Harsh words from someone I met at my hostel. Anna and I arrived in Vientiane Tuesday afternoon and spent the day wandering around the city. It was not the charming, European-esque, riverside capital city we had imagined. For starters, the Mekong was quiet dried up, so the "riverside" was about 100+ meters from the Riverside Promenade.
Anna left Wednesday for Myanmar for a 10-day Vipassana course, after which I will meet up with her in Yangon. In the meantime, I am headed to Vietnam! My stay here in Vientiane was a little extended due to waiting on my visa to arrive, which means I will have spent about 3 days here - about 2 days longer than what one should allocate if visitng Vientiane.
Vientiane itself is not much of a destination but rather a transit point for those traveling in and out of Laos. It's not a pretty city and I left with the feeling that it was a place struggling to build a sense of cultural identity. I have spent my time here wandering the city, learning about Laotian cuisine, and taking the opportunity to catch up on correspondences and emails. These past 36 days have been go, go, go, and you don't realize until you're really alone with your thoughts how exhausting that can be (I'm sure Anna will have more to speak to this after her Vipassana!). I am grateful for this opportunity to slow down, but in a place like Vientiane, I am getting a bit stir-crazy.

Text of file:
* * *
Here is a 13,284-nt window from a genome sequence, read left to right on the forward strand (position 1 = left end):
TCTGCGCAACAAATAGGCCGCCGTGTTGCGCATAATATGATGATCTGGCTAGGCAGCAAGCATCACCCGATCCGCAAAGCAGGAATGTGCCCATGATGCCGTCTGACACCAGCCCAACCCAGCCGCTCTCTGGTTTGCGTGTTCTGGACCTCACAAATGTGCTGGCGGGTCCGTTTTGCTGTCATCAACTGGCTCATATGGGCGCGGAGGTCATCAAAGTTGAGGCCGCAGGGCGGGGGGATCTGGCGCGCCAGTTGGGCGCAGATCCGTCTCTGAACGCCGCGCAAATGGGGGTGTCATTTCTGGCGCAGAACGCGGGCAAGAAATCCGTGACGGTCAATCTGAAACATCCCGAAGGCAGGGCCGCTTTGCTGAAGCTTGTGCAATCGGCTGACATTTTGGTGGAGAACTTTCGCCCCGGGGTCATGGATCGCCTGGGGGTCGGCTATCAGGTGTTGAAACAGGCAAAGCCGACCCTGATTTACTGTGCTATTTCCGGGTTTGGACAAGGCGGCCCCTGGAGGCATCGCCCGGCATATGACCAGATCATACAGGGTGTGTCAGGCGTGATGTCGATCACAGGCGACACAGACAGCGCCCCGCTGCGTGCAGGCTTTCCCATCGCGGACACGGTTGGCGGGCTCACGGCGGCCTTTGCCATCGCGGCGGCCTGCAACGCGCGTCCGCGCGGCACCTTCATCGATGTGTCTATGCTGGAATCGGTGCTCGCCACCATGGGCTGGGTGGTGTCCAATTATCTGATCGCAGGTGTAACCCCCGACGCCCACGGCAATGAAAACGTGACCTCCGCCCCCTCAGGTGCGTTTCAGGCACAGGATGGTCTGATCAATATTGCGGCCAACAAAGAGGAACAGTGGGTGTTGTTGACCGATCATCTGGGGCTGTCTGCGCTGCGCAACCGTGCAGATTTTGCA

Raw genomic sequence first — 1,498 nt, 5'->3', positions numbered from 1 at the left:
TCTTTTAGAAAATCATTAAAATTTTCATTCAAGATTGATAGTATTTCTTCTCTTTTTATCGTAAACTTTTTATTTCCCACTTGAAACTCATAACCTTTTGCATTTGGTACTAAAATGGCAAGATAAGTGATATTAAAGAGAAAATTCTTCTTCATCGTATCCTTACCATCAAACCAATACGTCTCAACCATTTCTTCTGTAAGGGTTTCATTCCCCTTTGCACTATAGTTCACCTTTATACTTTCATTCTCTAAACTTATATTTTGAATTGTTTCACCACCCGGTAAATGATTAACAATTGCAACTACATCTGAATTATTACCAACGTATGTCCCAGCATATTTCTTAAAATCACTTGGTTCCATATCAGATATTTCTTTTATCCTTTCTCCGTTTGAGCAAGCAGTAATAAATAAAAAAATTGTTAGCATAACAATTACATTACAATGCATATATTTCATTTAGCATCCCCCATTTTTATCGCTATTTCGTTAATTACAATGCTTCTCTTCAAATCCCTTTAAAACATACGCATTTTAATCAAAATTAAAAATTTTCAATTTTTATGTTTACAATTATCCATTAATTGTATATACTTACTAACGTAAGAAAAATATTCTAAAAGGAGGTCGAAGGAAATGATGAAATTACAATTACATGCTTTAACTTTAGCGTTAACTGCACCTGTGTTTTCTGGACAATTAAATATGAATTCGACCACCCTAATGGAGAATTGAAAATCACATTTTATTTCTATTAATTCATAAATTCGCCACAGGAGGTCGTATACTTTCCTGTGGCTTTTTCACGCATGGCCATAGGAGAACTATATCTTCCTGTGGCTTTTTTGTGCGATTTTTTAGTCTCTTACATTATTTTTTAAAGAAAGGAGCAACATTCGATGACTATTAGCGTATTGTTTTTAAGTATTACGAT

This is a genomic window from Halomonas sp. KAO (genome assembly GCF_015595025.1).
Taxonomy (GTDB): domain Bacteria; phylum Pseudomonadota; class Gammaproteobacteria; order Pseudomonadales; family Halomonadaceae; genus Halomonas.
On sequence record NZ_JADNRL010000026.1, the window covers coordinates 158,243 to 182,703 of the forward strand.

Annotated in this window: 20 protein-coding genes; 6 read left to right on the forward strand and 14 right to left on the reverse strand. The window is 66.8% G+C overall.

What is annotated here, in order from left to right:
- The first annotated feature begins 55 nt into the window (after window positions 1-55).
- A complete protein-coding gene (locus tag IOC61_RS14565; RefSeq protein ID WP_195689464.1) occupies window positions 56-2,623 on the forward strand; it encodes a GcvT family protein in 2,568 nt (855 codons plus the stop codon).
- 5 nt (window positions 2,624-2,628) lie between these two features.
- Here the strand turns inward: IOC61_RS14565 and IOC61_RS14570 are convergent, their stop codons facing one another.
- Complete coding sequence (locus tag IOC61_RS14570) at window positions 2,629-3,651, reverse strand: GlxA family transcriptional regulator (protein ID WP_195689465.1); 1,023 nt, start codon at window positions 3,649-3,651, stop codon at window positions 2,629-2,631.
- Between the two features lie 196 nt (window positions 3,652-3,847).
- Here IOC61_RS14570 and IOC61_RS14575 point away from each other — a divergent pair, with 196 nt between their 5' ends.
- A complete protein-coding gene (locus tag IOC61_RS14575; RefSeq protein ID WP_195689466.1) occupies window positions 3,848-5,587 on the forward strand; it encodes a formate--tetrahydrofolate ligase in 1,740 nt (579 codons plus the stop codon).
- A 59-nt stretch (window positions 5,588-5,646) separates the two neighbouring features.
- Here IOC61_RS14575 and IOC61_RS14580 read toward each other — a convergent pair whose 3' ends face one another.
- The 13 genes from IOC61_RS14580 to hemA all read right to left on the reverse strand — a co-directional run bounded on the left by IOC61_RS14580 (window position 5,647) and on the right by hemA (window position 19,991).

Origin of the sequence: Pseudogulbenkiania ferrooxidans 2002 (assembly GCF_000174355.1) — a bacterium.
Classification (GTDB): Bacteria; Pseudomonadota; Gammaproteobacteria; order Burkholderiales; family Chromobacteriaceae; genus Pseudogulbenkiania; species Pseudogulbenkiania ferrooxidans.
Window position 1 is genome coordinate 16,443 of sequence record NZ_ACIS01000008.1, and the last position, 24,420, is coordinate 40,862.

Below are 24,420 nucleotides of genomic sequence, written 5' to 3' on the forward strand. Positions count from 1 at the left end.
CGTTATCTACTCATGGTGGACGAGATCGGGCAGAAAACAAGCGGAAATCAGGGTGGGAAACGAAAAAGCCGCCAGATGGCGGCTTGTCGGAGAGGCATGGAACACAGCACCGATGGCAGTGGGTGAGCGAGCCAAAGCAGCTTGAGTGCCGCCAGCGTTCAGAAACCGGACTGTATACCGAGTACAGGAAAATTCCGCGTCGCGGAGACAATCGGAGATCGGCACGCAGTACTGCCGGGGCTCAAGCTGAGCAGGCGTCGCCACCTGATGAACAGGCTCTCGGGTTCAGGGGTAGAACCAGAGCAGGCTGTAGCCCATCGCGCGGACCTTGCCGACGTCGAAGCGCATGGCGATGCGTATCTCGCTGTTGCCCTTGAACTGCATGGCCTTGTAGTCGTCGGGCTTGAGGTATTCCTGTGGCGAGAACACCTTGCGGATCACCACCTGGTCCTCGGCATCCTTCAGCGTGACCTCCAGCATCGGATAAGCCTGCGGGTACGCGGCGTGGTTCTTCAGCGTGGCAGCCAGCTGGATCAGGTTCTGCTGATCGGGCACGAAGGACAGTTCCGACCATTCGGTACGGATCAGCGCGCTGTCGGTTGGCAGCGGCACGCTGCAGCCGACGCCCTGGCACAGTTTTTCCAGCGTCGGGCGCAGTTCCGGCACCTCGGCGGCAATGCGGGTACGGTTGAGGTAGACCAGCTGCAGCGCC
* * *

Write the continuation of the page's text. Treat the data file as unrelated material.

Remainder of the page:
The most interesting thing I have experienced here was the COPE Rehabilitation Center (www.copelaos.org). COPE stands for Cooperative Orthotic and Prosthetic Enterprise. Founded in 1997, COPE opened a visitor center in 2008 that aims to increase awareness about disability and highlight the work being done to bring quality care to those with disabilities.
For many of my generation, the Vietnam War (or "American War" as it is known here) is an event of the past, something we've read about in school or seen in movies. Another misconception is that the war affected only Vietnam, but here in Laos the effects of the war are still very real. The map below was made from US Air Force data. Each red dot represents a bombing mission. The number of bombs varied, but over 580,000 US bombing missions were carried out over Laos.
The most terrifying thing? Many of the bombs remain unexploded. While there are efforts around the country to detect and detonate unexploded cluster bombs, this is an issue that affects the lives of the people of Laos everyday.
Some facts below:
So while I wouldn't recommend vientiane as a destination, there is much to learn here. For now, it is time for me to move on and say goodbye to Laos. I'll soon be catching a 24-hour overnight bus to Hue, Vietnam. After a night in Hue I am headed to Hoi An, where I plan on spending a chunk of time before flying out of Hanoi to meet up again with Anna. I have heard stories about tourist transit scams in Vietnam, so fingers crossed this bus ride goes smoothly!